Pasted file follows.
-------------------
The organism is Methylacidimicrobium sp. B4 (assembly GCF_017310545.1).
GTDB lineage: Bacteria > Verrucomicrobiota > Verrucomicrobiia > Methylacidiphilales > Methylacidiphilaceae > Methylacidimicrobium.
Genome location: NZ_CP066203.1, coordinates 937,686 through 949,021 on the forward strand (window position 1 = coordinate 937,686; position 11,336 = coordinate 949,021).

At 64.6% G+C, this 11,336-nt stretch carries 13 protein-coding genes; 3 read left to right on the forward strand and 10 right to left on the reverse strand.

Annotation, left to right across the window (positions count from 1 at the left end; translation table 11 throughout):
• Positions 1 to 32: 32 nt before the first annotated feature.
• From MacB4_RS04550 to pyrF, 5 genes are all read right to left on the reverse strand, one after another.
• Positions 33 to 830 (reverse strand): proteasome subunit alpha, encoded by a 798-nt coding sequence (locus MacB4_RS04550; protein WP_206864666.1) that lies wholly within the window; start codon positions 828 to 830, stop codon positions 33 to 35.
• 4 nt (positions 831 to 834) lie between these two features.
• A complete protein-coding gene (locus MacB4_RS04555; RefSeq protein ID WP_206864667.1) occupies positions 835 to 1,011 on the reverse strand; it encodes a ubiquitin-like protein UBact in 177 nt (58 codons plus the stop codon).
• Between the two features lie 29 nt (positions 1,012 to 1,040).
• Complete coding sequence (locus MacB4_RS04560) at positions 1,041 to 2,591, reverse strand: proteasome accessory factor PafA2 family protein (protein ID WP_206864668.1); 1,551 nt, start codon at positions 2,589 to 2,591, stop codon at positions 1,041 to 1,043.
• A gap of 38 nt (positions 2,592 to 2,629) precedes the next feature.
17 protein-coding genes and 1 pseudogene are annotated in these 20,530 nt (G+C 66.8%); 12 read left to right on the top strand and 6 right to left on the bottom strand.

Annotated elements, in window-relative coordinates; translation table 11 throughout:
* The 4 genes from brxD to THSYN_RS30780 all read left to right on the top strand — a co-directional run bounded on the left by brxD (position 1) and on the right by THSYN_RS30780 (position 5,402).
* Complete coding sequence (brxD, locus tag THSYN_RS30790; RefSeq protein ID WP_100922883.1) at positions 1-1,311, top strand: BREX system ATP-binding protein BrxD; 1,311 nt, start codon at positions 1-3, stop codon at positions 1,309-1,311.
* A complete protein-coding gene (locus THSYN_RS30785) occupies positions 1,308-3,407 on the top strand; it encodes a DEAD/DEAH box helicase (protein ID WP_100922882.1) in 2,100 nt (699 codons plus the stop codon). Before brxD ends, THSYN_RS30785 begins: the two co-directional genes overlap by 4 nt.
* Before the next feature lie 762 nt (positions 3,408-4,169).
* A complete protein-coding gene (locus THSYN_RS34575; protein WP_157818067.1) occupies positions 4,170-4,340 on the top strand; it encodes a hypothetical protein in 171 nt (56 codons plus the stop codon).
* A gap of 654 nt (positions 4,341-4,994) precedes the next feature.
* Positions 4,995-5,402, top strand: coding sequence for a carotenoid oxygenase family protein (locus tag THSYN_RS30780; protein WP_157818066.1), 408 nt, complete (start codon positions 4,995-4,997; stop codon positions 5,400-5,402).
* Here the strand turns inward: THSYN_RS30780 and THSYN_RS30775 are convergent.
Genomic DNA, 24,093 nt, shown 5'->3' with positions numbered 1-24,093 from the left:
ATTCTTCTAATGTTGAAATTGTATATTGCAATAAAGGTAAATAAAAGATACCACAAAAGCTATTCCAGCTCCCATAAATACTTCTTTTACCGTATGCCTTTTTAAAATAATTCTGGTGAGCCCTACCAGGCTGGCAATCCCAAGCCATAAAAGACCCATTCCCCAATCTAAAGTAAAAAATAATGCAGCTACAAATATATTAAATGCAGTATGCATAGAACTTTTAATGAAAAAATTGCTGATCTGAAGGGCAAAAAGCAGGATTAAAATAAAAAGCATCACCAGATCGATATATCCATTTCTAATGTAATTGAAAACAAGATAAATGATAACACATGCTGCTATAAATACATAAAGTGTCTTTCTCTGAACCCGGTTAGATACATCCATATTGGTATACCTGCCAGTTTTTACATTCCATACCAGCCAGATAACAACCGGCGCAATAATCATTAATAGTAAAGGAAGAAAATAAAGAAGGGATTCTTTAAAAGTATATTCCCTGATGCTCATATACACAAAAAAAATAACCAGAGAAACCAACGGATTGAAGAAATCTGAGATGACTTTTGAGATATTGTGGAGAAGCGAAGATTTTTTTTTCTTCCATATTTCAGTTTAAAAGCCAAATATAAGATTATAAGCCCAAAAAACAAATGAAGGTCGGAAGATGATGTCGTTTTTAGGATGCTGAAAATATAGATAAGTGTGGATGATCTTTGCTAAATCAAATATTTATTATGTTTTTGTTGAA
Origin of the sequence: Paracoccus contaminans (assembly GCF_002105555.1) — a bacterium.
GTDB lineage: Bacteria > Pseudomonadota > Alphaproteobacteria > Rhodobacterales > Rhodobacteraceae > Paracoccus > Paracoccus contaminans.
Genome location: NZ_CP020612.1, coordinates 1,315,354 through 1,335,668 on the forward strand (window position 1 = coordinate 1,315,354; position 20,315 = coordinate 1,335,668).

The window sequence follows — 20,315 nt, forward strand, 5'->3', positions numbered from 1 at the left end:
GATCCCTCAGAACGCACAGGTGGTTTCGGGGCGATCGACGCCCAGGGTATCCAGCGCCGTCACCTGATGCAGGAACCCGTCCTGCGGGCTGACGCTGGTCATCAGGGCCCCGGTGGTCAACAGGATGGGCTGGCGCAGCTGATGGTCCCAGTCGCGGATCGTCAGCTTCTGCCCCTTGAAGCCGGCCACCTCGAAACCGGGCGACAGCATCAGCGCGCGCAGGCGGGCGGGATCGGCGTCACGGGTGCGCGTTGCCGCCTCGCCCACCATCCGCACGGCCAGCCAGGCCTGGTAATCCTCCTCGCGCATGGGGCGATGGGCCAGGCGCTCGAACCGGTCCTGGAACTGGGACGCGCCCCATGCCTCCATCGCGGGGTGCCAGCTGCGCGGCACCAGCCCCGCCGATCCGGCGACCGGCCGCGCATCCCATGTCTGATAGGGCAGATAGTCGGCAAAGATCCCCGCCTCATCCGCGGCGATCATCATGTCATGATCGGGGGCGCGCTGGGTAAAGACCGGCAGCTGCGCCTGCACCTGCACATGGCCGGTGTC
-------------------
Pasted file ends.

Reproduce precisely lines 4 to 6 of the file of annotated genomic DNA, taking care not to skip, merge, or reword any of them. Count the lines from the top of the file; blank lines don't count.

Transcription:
At 64.6% G+C, this 11,336-nt stretch carries 13 protein-coding genes; 3 read left to right on the forward strand and 10 right to left on the reverse strand.

Annotation, left to right across the window (positions count from 1 at the left end; translation table 11 throughout):
• Positions 1 to 32: 32 nt before the first annotated feature.